Monarch butterflies are on their way south for winter

Barbara Hootman

There is no better time to see the world close up and on foot than October. Walking in mounds of leaves with a mild sun overhead and a blue sky is sensing autumn personally.

The last hatch of Monarch butterflies are moving through the Valley. They are the only ones to make the long two-way migration. Their move south is more like birds than insects. The October Monarchs are at least the fifth generation of ones that headed back north last March. This last generation does not have the ability to lay eggs or reproduce. Monarchs emerging at different times of the year do different things, although they all look the same.

The Monarchs cannot survive a cold winter. The winter of 2002 froze millions of them on the winter grounds in Mexico, and the population has been recovering ever since.

Shorter days, cooler air and milkweed aging are cues for the Monarchs to fly south. Decreasing day length is one of the most important factors that cause Monarchs to emerge lacking the ability to reproduce.

Orientation is still a mystery in Monarch butterflies. They start their migratory journey from all over eastern and central North America and end up in a very small area in the mountains of Central Mexico. They do not learn the migratory route from their parents, since only the fifth generation migrates. They rely mainly on instinct rather than learning to find the winter roosts. Their homing system still baffles researchers.

Monarch butterflies migrate during daylight hours using the sun as a celestial cue. Researchers believe the insects navigate using a sun compass in its mid-brain and circadian clocks in its antennae. The sun becomes a compass for them. Researchers also think the insects may use a magnetic compass along with the sun to orient them on cloudy days when they can’t see it.

The Monarchs can’t wait too long to be on their way south because they are cold-blooded, and are unable to fly in cold weather. Fat stored in the abdomen is critical to their winter survival. It is the fuel for the long flight south and it must last until the next spring when they begin the flight back north. As they migrate south they refuel on nectar, and most gain weight during the trip. They conserve fuel during the migratory flight by gliding on air currents.

The Monarch butterfly population has dropped drastically. In 2010 they occupied 9.93 acres of habitat in Mexico. In 2013 that number had dropped to 1.65 acres. Researchers lay the biggest part of the blame on the expansion of crop lands and a big increase in the use of genetically modified crops that are resistant to herbicides.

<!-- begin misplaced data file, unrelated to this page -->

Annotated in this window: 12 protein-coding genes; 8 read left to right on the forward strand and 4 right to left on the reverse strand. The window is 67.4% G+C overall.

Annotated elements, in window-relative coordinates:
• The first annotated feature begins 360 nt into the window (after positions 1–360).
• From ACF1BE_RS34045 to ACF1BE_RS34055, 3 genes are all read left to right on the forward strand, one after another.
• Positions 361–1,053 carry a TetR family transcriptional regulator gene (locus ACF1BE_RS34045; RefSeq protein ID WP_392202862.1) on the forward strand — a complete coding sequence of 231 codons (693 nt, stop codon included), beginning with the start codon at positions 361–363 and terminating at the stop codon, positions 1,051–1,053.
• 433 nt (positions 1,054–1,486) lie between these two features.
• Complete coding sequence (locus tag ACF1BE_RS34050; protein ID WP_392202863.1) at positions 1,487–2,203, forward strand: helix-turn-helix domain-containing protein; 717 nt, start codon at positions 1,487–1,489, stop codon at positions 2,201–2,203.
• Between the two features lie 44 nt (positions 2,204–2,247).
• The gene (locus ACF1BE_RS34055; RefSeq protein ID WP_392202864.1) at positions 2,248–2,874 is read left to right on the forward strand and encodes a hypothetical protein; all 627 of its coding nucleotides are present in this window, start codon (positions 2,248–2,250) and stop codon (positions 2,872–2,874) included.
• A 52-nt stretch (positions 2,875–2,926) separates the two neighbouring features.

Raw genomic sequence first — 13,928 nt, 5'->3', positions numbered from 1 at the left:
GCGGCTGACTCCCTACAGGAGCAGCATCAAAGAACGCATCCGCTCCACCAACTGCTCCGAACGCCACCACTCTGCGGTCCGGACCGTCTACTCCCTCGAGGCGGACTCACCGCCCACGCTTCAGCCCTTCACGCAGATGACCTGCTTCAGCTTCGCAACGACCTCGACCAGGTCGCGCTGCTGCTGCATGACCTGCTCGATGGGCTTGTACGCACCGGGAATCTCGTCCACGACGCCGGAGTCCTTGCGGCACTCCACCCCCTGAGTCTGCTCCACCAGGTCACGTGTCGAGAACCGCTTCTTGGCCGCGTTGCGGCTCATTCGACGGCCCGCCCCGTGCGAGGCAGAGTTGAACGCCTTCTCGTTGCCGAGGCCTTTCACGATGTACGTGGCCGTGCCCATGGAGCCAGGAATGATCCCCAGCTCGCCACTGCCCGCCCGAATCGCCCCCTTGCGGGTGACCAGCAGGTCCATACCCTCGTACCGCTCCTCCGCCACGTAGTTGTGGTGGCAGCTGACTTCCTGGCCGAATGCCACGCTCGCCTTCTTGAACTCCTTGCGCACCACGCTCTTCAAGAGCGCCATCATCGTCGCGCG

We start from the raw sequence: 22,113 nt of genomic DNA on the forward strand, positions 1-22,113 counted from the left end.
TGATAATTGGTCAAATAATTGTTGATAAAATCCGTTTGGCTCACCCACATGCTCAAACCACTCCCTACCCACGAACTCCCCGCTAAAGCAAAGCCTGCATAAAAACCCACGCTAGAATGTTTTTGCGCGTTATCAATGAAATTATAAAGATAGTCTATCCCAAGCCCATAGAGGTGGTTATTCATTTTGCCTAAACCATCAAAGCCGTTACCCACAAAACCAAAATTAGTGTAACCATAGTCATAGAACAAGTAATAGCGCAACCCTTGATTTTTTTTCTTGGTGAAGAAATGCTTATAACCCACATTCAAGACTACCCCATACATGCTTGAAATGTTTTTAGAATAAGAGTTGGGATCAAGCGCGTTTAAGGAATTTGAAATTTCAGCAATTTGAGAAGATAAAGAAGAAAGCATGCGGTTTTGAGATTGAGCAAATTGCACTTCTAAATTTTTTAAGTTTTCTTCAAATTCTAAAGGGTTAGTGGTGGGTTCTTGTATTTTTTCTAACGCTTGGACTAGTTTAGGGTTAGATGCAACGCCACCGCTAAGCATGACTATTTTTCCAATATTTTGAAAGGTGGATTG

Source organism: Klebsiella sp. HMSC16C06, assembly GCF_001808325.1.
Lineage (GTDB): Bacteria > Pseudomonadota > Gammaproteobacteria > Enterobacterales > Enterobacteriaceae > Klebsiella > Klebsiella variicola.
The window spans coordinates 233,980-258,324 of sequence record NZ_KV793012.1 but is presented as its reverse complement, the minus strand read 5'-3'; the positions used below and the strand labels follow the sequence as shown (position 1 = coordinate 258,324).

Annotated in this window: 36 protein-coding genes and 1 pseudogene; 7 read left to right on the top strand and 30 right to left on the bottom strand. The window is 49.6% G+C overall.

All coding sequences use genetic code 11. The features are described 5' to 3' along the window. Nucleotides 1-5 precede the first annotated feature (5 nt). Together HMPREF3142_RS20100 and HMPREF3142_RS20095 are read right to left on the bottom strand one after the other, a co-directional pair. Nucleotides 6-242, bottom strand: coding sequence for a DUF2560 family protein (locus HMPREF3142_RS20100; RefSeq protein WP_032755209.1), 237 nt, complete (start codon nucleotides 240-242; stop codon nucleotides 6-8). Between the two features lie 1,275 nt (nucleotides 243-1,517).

The U.S. Fish and Wildlife Service sums it up with a grim statistic. Since 1990, about 970 million Monarchs have vanished. Their research work shows that only about 30 million Monarchs remain.

You can help by gardening for Monarchs specifically. You can plant native flowering plants, especially milkweed, to help feed the unique butterflies, and stop the use of herbicides.

To find out more about how to save the Monarch butterflies and other pollinators that migrate through the Valley every year, contact Libba Tracy at

There is a new eagle in Grandfather Mountain’s eyrie. It is a juvenile bald eagle named Ajax that is nearly two years old. He was a fledgling in Florida when he fell out of the nest, suffering fractures to the left wing, left leg and right shoulder. Due to those fractures, he isn’t able to fly well enough to be released into the wild. He is also a talker, yelling at most everyone he sees.

If you haven’t seen a juvenile bald eagle, Ajax is worth a visit. For more information, call 800-468-7325.

Wintering sparrows, towhees and juncos are arriving. They like millet in a ground feeder as well as black oiled sunflower seeds.

Male great horned owls begin to hoot and establish fall and winter hunting territories that will turn into nesting territories by January.

Yellow-bellied Sapsuckers return to the Valley to spend fall and winter. They spent the summer at higher elevations nesting.

It is also the peak of fall migration for robins. They move south in large flocks.

Keep out plenty of fresh water for drinking and bathing, and take the feeders in by late afternoon. Bears are shifting territories now looking for acorns which are scarce.

May you always hear the whisper of wings.